Outcomes and the User Experience

Are the outcomes the right high level outcomes to develop and measure social security in Scotland?

Please select one item
Ticked Yes
No
Please explain why.
In general these are all worthy short, medium and long term outcomes to aim for. Inclusion Scotland ran 4 engagement events (Edinburgh, Greenock, Dundee and Oban) in partnership with Social Security Division of Scottish Government. These were attended by approximately 150 disabled people and representatives of disabled people's organisations (DPOs), support, advocacy and advice agencies. They told us clearly that disabled people were not treated with dignity and respect within the current social security system. To provide just two quotes "I was treated horribly as though they thought that I was a liar", and "They make you feel small" Virtually all of those participating in our events said that they needed and highly valued support and assistance in completing application forms; advocacy in dealings with the DWP and at assessments and advice assistance in completing forms and in reviews and appeals. We could continue at great length but in general there was considerable support for the outcomes outlined above because the current system was failing to deliver on so many of them.

Are there any other outcomes that you think we should also include (and if so, why)?

ny other outcomes that you think we should also include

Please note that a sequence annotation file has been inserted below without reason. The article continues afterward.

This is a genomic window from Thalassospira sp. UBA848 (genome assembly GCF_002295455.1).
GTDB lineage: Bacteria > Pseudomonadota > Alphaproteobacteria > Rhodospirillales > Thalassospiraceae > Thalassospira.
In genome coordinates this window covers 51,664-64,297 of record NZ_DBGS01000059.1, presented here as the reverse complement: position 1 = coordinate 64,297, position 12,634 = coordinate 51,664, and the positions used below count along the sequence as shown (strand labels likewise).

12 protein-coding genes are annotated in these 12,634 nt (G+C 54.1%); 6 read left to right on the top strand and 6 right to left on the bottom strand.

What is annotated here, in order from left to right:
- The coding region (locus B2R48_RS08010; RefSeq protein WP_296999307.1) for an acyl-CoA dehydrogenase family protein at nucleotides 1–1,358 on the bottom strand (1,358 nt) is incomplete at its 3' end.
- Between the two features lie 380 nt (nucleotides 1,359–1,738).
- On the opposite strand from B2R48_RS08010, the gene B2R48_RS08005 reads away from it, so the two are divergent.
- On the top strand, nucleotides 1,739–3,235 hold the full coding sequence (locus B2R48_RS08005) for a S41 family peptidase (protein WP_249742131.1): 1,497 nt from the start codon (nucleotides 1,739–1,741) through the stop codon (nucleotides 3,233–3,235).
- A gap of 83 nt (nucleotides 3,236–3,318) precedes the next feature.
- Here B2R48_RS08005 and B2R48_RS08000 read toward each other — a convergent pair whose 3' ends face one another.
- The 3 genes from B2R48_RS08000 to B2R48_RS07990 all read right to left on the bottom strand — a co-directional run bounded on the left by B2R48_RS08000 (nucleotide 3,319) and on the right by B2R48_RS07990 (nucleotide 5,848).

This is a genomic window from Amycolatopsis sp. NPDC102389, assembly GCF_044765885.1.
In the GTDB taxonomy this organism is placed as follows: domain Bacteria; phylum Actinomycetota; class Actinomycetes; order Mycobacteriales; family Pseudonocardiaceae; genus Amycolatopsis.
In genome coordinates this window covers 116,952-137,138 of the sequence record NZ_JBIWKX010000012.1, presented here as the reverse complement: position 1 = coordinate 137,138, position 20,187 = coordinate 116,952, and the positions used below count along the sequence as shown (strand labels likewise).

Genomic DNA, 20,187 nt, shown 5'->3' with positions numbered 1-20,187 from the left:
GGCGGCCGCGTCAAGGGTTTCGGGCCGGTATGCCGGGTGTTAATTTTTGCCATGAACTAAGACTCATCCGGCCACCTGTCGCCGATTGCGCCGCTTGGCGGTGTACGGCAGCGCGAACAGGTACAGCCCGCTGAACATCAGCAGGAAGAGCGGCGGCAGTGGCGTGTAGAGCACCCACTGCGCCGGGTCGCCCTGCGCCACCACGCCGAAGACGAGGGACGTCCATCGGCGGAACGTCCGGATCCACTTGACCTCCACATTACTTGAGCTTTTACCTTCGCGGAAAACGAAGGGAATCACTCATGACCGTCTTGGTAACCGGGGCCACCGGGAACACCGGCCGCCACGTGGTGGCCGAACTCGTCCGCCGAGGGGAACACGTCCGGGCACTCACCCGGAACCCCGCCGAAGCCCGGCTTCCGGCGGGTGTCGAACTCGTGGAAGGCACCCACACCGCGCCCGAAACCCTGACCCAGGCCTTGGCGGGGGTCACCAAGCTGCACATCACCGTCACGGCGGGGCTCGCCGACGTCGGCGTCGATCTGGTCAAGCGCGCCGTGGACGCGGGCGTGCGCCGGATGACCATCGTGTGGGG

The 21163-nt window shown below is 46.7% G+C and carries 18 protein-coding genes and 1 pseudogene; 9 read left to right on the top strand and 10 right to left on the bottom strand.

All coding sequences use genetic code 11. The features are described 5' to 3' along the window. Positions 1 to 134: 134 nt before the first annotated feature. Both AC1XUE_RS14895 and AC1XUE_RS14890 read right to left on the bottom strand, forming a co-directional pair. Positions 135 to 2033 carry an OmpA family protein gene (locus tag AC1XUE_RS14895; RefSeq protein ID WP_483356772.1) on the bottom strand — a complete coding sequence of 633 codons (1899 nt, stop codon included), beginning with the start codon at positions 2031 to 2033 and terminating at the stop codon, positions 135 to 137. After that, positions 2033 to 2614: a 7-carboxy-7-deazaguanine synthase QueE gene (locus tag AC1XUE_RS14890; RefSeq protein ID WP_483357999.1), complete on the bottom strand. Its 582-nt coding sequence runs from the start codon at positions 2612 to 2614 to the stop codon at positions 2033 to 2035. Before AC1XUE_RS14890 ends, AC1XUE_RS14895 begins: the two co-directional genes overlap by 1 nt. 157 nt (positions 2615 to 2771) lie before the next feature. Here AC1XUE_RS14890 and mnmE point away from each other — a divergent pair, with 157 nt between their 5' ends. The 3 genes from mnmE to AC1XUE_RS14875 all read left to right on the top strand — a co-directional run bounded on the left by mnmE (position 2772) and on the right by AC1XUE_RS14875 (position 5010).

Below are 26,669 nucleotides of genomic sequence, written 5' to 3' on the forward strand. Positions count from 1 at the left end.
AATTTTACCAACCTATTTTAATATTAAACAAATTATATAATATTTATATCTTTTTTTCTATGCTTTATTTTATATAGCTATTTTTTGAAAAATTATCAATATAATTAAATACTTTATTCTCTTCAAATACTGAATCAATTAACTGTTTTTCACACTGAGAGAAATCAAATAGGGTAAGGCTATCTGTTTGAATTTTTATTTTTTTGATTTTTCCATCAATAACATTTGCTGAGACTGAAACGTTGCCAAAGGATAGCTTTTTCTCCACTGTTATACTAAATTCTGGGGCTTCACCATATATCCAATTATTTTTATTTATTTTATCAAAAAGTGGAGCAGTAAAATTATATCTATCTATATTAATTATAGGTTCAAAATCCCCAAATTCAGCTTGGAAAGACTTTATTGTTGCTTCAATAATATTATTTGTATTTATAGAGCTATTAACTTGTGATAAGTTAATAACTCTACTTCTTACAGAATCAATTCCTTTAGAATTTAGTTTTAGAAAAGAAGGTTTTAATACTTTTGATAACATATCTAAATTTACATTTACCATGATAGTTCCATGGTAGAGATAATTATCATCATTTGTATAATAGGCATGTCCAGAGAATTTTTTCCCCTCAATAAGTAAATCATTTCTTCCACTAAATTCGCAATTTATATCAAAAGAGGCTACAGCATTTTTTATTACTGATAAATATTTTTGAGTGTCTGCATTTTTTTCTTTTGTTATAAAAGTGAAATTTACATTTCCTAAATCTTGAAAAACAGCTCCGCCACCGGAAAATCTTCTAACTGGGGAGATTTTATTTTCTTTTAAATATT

Yes: 1) Short/Medium and Long Term Outcome: That the poverty and inequalities experienced by disabled people are reduced. We note that Scottish Government have set an outcome that - "Scottish Benefits continue to target the right people and are impacting on poverty and inequality". Inclusion Scotland have concerns over the concept of "targeting" which is entirely misplaced in relation to disability benefits which should be paid to all of those who meet the entitlement criteria. In any case research by the Institute for Social and Economic Research ("Disability and care needs in the older population", ISER, 2015) shows that, certainly for older disabled people, disability benefits are very well targeted with those on the lowest incomes and higher levels of impairment much more likely to be in receipt of AA or DLA. Secondly we think that the goal to merely have an "impact" on "poverty and inequality" is timid and lacking in ambition. Currently disabled people experience enormous inequalities. Young disabled people are more than twice as likely to leave school with no qualifications as their non-disabled peers; at age 16 they are twice as likely as other school leavers to be Not in Education, Training or Employment but more than 3 times as likely to be NETE by age 19; less than half of Scots disabled people of working age are in employment (44%) and according to the New Policy Institute's latest research (Disability and poverty: Why disability must be at the centre of poverty reduction, Aug 2016) fully 28% of all those living in poverty are disabled people and a further 20% live in a household containing a disabled person (this is after disability benefits, which are paid to meet the additional costs of disability, are stripped out of the equation). If nearly half of all those living in poverty are disabled people and their families then if the Scottish Government's ambition to reduce child poverty by 2013 is to be realised then they must tackle the poverty experienced by disabled people or they will fail. Therefore a target for poverty reduction should form part of the outcomes of the Scottish Social Security system. 2) Short/Medium and Long Term Outcome: Short/Medium and Long Term Outcome: Disability benefits continue to be paid to meet the additional costs arising from disability. Why? The additional costs of disability are well known and well documented. The disability charity Scope’s Extra Costs Commission estimated in 2014 that disabled people spend on average an additional £550 per month on costs arising from disability. Therefore there should be an Outcome that aspires to continuing to meet these costs. 3) Medium/Long Term Outcome: Disability benefits assist disabled people in achieving independent living. Why? Disabled people are very concerned that disability benefits should remain a personal cash entitlement that assists them in being involved in all aspects of social and community life. 4) Short term Outcome: Those using the Scottish Social Security system as claimants should be involved in monitoring the planning, implementation and delivery of the new system. Why? The Christie Commission recommended that those using services had to be involved in the reform of public services for those services to succeed in the future. The creation of a new Scottish Social Security system provides an ideal opportunity for putting that aspiration into practice. 5) Short/Medium/Long term Outcome: Those with lived experience of claiming Scottish benefits should be directly involved in advising Scottish Ministers (for example in reviewing the Social Security legislation/system's performance and it's future development). Why? See (3) above. However if there is also a Disability benefits Commission being created then disabled people should and must be members of it as service users. Only those using a service have the lived experience to know what does, and does not, work for them. 6) Short to Medium term Outcome: That the inaccuracies, errors and delays in benefit payments that are endemic in the current UK Social Security system should be addressed and substantially reduced . Reducing error will also save public money allowing it to be used to improve the amount of benefits in payment. All of the above and the Scottish Government’s own proposed outcomes require a framework of robust targets and indicators to be developed so that progress can be measured and failures addressed.